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Publication numberUS7416478 B2
Publication typeGrant
Application numberUS 11/542,995
Publication dateAug 26, 2008
Filing dateOct 4, 2006
Priority dateOct 5, 2005
Fee statusPaid
Also published asUS20070077873, WO2007044343A2, WO2007044343A3
Publication number11542995, 542995, US 7416478 B2, US 7416478B2, US-B2-7416478, US7416478 B2, US7416478B2
InventorsRaymond E. Vankouwenberg
Original AssigneeVankouwenberg Raymond E
Export CitationBiBTeX, EndNote, RefMan
External Links: USPTO, USPTO Assignment, Espacenet
Planetary drive heads for grinding/polishing pads
US 7416478 B2
Abstract
A planetary drive head for treating floors having a hub that rotates in one direction and attached media gears that rotate in the opposite direction.
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Claims(18)
1. A planetary drive head for floor cleaning and resurfacing apparatus, comprising:
a first support means and a second support means having a common axis, the second support means being rotatable independently of the first support means;
a central gear affixed to the first support means in alignment with the first support means axis;
means for preventing rotation of the central gear and the first support means;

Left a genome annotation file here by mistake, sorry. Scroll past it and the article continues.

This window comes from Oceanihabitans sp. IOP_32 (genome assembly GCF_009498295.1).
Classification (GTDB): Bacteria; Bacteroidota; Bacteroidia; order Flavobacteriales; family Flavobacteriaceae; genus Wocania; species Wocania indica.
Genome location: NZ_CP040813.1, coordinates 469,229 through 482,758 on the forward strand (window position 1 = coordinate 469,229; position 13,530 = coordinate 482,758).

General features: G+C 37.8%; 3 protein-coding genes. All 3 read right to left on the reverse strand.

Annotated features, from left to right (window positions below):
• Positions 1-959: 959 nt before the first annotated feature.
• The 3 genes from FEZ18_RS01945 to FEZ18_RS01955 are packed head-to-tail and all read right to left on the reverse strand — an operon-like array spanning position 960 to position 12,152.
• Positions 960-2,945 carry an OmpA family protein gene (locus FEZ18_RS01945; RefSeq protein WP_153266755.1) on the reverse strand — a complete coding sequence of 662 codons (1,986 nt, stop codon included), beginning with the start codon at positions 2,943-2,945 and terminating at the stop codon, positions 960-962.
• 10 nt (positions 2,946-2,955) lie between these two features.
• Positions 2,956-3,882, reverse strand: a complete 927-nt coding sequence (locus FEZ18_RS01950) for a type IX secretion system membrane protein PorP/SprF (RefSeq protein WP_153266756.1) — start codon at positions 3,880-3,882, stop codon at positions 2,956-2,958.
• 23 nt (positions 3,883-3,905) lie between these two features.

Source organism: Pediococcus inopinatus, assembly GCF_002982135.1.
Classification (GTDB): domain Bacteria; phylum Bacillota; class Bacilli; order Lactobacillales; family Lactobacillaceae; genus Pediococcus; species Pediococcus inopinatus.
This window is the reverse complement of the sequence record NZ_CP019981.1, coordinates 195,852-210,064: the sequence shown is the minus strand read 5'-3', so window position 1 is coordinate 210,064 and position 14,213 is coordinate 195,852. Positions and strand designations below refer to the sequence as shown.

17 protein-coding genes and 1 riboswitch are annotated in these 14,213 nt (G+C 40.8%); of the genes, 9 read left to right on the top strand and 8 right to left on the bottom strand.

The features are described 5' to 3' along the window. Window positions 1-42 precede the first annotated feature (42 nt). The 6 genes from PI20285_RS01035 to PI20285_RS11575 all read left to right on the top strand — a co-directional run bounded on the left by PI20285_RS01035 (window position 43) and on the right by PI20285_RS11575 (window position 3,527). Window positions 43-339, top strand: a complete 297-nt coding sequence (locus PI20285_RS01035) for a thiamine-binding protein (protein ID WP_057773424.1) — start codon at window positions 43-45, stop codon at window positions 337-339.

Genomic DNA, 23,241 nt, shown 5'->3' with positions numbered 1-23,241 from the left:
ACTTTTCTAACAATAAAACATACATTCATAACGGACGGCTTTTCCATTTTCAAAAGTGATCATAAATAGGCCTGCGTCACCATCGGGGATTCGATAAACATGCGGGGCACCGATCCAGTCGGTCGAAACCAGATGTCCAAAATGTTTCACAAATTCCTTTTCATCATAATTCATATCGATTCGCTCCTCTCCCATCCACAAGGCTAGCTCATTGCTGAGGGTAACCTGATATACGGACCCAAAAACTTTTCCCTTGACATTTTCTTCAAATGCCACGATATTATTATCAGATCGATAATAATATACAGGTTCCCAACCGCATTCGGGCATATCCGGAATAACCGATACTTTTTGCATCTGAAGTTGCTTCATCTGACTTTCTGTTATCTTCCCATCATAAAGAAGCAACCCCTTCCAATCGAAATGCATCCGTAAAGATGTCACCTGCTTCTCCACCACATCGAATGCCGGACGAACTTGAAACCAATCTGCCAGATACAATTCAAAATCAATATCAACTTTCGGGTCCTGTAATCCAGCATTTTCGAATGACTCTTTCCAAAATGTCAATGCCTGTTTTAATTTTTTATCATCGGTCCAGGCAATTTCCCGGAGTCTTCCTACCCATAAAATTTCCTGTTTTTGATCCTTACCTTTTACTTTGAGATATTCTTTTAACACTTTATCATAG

a plurality of idler gears meshing with the central gear and rotatably affixed to the second support means at positions offset from the second support means axis;
a drive gear meshing with each of the idler gears and rotatably affixed to the second support means at positions offset from the second support means axis; and
means for coupling at least one floor treatment medium to each of the drive gears.
2. The planetary drive head of claim 1, the floor treatment medium coupling means comprising a media support flange and a disc spindle coupled to each of the drive gears.
3. The planetary drive head of claim 2, each floor treatment medium being attached directly to one of the media support flanges.
4. The planetary drive head of claim 2, further comprising a media disc adaptor attached to each of the media support flanges and one or more of the floor treatment media being attached to each of the adaptors.
5. The planetary drive head of claim 1, wherein the floor treatment medium is in the form of a media disc, which comprises a material selected from the group consisting essentially of diamond impregnated metal, diamond impregnated plastic, polishing cloth, sandpaper, and bristles.
6. The planetary drive head of claim 1, the first support means comprising a top casing and the second support means comprising a bottom casing.
7. The planetary drive head of claim 6, further comprising a sidewall situated between the top casing and the bottom casing.
8. A planetary drive head for floor cleaning and resurfacing apparatus, comprising:
a first support means and a second support means rotatable independently of the first support means;
a central gear affixed to the first support means;
a plurality of idler gears meshing with the central gear and rotatably affixed to the second support means;